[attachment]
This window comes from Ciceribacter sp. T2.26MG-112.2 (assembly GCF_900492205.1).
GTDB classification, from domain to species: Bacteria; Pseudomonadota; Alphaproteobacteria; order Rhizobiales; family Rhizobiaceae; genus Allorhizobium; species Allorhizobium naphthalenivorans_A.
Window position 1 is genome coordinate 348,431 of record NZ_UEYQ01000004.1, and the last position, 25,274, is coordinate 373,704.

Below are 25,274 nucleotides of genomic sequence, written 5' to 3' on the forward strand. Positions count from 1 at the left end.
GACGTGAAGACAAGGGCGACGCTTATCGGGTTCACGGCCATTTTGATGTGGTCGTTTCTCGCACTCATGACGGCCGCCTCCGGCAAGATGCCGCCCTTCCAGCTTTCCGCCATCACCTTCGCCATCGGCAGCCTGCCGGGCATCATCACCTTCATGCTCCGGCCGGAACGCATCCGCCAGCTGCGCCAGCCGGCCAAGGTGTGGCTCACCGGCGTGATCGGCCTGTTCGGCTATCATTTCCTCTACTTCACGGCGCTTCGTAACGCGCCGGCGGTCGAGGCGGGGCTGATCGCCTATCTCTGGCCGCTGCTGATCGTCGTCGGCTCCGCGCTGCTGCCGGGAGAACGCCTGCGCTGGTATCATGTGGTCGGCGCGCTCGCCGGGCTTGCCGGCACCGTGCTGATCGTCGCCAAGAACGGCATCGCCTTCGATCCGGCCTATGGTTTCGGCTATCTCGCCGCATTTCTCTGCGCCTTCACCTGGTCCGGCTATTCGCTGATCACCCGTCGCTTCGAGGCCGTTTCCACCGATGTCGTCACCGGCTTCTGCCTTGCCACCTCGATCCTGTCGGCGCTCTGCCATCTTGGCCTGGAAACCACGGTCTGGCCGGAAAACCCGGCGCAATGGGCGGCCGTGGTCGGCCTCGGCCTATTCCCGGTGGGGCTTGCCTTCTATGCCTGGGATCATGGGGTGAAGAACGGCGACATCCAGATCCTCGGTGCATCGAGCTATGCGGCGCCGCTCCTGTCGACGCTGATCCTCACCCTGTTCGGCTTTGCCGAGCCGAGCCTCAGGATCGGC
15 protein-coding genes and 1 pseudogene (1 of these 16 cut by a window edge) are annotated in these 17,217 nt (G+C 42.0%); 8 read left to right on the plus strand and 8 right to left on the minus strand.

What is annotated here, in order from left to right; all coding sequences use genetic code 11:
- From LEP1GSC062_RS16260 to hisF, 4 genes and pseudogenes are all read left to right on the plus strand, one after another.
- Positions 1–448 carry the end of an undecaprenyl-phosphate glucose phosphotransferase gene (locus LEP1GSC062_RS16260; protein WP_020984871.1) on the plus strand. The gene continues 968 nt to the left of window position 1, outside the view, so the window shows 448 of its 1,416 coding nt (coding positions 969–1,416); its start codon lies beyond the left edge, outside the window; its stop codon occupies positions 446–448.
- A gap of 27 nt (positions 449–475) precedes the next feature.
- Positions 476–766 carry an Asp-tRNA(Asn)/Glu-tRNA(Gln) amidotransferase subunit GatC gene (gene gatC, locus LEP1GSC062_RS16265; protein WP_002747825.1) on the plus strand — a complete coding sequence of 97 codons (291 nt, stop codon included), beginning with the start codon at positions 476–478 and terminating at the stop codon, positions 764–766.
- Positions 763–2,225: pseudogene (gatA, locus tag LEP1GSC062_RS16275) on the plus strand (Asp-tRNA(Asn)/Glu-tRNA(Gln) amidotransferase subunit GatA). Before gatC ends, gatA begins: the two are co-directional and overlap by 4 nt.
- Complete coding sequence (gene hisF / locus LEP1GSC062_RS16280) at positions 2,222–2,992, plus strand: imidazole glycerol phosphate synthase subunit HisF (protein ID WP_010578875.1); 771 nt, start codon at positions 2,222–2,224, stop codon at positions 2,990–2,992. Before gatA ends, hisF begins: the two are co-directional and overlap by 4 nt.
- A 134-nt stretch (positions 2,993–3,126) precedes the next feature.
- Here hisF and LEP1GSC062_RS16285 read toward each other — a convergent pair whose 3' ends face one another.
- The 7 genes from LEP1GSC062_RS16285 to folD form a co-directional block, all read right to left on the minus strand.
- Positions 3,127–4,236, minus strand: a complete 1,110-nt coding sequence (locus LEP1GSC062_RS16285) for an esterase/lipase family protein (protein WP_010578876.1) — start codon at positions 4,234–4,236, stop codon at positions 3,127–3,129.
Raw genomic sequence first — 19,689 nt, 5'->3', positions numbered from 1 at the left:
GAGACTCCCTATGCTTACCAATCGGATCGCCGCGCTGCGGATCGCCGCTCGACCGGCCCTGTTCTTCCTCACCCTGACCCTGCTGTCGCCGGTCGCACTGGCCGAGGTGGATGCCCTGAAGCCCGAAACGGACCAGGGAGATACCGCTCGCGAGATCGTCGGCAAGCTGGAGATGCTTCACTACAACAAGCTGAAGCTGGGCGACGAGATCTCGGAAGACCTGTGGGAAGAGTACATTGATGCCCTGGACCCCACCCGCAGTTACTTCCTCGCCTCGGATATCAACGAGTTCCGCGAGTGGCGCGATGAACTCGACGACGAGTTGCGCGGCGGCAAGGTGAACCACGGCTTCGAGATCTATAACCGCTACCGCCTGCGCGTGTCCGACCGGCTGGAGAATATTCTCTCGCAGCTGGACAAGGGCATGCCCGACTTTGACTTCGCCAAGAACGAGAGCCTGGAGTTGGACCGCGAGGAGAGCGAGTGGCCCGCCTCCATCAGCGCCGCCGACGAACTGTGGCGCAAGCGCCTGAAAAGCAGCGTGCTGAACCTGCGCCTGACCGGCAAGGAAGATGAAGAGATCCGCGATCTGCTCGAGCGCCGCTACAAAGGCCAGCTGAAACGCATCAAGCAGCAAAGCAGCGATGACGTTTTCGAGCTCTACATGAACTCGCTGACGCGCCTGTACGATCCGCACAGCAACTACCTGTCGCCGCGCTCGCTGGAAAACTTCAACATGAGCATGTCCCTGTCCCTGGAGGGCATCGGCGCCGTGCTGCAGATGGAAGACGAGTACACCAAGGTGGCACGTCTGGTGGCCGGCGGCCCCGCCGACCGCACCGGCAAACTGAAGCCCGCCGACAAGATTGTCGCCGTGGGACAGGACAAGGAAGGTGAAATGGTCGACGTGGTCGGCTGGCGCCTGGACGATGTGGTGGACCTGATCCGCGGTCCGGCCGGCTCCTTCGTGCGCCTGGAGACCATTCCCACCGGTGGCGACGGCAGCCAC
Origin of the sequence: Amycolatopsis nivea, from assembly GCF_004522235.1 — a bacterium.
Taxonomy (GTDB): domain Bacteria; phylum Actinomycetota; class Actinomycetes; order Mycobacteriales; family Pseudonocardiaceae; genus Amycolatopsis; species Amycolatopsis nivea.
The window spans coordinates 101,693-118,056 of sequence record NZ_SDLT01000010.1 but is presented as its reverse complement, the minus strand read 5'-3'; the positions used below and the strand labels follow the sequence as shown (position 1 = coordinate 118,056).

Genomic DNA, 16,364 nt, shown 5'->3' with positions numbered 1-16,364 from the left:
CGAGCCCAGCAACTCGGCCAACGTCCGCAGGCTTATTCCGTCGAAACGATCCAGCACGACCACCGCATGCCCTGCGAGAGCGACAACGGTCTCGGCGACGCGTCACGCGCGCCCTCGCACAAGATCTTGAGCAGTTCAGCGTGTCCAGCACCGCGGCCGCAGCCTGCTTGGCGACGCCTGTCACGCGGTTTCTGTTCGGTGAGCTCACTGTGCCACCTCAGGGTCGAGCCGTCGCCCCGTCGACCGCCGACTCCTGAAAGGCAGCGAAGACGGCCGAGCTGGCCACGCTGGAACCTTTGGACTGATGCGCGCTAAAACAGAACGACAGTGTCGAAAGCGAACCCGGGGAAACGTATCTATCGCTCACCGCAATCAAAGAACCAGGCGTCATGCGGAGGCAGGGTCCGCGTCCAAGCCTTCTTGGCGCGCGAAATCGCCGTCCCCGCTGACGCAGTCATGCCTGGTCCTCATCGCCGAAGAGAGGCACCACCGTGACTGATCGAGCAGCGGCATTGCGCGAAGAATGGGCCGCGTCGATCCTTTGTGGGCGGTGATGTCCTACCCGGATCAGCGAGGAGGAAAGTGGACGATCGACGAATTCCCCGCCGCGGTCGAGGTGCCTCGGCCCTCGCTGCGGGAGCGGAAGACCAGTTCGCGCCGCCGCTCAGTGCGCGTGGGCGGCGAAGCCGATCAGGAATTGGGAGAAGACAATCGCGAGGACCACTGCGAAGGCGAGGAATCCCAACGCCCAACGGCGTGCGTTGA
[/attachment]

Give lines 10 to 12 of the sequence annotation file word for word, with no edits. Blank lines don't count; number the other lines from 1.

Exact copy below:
- A gap of 27 nt (positions 449–475) precedes the next feature.
- Positions 476–766 carry an Asp-tRNA(Asn)/Glu-tRNA(Gln) amidotransferase subunit GatC gene (gene gatC, locus LEP1GSC062_RS16265; protein WP_002747825.1) on the plus strand — a complete coding sequence of 97 codons (291 nt, stop codon included), beginning with the start codon at positions 476–478 and terminating at the stop codon, positions 764–766.
- Positions 763–2,225: pseudogene (gatA, locus tag LEP1GSC062_RS16275) on the plus strand (Asp-tRNA(Asn)/Glu-tRNA(Gln) amidotransferase subunit GatA). Before gatC ends, gatA begins: the two are co-directional and overlap by 4 nt.